Thursday, March 31, 2011

In which the angry acorn lady realises that a life of quiet desperation does not have to mean a passive life

Yesterday an angry woman was talking on her telephone. As she spoke, she searched the ground.

She stared, she grimaced, she ground her teeth. She squinted up her eyes and screwed up her nose.

The heel of her high-heeled shoes, poised. And crunch on the acorn.

Stare, squint, poise, crunch. Crunch, crunch, crunch.

Monday, March 28, 2011

Diana Wynne Jones

I can't tell you really how sad I am that Diana Wynne Jones has died. While I know it's her books that have been such a big part of my life, I can't help feeling that she has been part of my life too.

Neil Gaiman, who clearly was dearly loved and loving friend of DWJ, has written here.

The Guardian's obituary
is here.

And this comment from Robin McKinley, that this is not the same world without DWJ in it. That describes exactly how I have been feeling.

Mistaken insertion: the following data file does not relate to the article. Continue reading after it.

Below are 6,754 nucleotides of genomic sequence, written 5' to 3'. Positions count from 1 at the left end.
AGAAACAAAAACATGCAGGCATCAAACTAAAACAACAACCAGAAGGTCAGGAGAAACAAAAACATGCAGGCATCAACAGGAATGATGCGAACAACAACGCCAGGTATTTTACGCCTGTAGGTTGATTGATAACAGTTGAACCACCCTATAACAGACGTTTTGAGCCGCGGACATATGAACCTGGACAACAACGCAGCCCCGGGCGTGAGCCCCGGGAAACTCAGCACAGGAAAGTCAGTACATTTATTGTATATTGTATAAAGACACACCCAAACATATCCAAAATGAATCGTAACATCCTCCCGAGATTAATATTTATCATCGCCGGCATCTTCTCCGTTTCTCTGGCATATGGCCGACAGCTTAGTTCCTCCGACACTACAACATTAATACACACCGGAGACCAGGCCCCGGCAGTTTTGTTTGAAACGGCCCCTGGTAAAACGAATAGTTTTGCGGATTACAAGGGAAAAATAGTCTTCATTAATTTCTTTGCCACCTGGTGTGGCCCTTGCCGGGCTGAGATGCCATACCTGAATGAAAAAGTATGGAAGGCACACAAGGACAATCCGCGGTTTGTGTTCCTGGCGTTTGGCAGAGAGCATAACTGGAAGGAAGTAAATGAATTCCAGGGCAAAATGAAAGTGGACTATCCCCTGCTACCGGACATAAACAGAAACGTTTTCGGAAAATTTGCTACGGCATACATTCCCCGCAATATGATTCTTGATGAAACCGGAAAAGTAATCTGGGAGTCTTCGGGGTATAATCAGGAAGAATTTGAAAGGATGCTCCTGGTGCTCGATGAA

I feel that something of Sophie's or Cat's future is gone. I feel like something of my past has gone.

Mostly I feel like the world has not stopped enough to notice this terrible thing that has happened.

And I'm so grateful that someone wrote books that were so perfectly what I wanted from a book, so many times and in so many ways.

Edited 29 March to add a link to Farah Mendlesohn's words, including a comment that 'Diana had not just grown fans, she had grown writers.'

Saturday, March 26, 2011

Dinner conversation

Last night we went out to dinner with a bunch of friends. The kid ate crunchy noodles with broccoli and beef and hummed 'Girlfriend in a Coma'.

Friends discussed random items such as nappy services, human rights, mandatory detention, real estate, cooking and the drums the drums.

People are quite odd, really.

Thursday, March 24, 2011

On being flexible

So this week I am pioneering flexible working hours. The other week at an International Women's Day event, a union representative said that hardly any women in the Commonwealth Public Service are accessing flexible working hours. Quite a few are working part-time, and people use their flextime (oh blessed flextime) on an adhoc basis, but very few to none are using formal flexible working hours.